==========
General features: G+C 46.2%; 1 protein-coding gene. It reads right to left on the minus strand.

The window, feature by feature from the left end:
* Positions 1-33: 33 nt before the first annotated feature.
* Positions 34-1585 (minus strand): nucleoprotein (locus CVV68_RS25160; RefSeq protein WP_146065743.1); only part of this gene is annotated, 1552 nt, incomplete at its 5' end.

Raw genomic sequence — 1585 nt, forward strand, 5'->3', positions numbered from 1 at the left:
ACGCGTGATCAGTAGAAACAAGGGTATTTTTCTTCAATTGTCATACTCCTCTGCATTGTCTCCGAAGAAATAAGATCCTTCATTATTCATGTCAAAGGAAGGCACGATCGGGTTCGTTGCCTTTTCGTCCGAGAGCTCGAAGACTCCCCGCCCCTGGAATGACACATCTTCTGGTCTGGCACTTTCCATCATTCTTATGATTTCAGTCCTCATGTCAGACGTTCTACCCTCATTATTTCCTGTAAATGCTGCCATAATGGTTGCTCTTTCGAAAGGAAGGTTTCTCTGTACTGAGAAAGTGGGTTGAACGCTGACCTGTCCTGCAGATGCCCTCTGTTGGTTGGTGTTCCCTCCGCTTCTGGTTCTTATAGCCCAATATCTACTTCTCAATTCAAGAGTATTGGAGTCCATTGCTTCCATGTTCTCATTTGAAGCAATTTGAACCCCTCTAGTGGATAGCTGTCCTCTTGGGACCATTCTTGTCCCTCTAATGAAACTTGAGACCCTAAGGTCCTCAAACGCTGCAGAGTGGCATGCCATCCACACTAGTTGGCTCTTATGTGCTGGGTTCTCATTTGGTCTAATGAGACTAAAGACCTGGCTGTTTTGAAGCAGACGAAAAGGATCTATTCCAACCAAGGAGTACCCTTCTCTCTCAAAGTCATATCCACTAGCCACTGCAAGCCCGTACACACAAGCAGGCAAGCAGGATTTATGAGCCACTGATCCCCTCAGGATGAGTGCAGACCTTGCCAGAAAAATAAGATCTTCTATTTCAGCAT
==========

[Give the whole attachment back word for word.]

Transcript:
General features: G+C 46.2%; 1 protein-coding gene. It reads right to left on the minus strand.

The window, feature by feature from the left end:
* Positions 1-33: 33 nt before the first annotated feature.
* Positions 34-1585 (minus strand): nucleoprotein (locus CVV68_RS25160; RefSeq protein WP_146065743.1); only part of this gene is annotated, 1552 nt, incomplete at its 5' end.

Raw genomic sequence — 1585 nt, forward strand, 5'->3', positions numbered from 1 at the left:
ACGCGTGATCAGTAGAAACAAGGGTATTTTTCTTCAATTGTCATACTCCTCTGCATTGTCTCCGAAGAAATAAGATCCTTCATTATTCATGTCAAAGGAAGGCACGATCGGGTTCGTTGCCTTTTCGTCCGAGAGCTCGAAGACTCCCCGCCCCTGGAATGACACATCTTCTGGTCTGGCACTTTCCATCATTCTTATGATTTCAGTCCTCATGTCAGACGTTCTACCCTCATTATTTCCTGTAAATGCTGCCATAATGGTTGCTCTTTCGAAAGGAAGGTTTCTCTGTACTGAGAAAGTGGGTTGAACGCTGACCTGTCCTGCAGATGCCCTCTGTTGGTTGGTGTTCCCTCCGCTTCTGGTTCTTATAGCCCAATATCTACTTCTCAATTCAAGAGTATTGGAGTCCATTGCTTCCATGTTCTCATTTGAAGCAATTTGAACCCCTCTAGTGGATAGCTGTCCTCTTGGGACCATTCTTGTCCCTCTAATGAAACTTGAGACCCTAAGGTCCTCAAACGCTGCAGAGTGGCATGCCATCCACACTAGTTGGCTCTTATGTGCTGGGTTCTCATTTGGTCTAATGAGACTAAAGACCTGGCTGTTTTGAAGCAGACGAAAAGGATCTATTCCAACCAAGGAGTACCCTTCTCTCTCAAAGTCATATCCACTAGCCACTGCAAGCCCGTACACACAAGCAGGCAAGCAGGATTTATGAGCCACTGATCCCCTCAGGATGAGTGCAGACCTTGCCAGAAAAATAAGATCTTCTATTTCAGCAT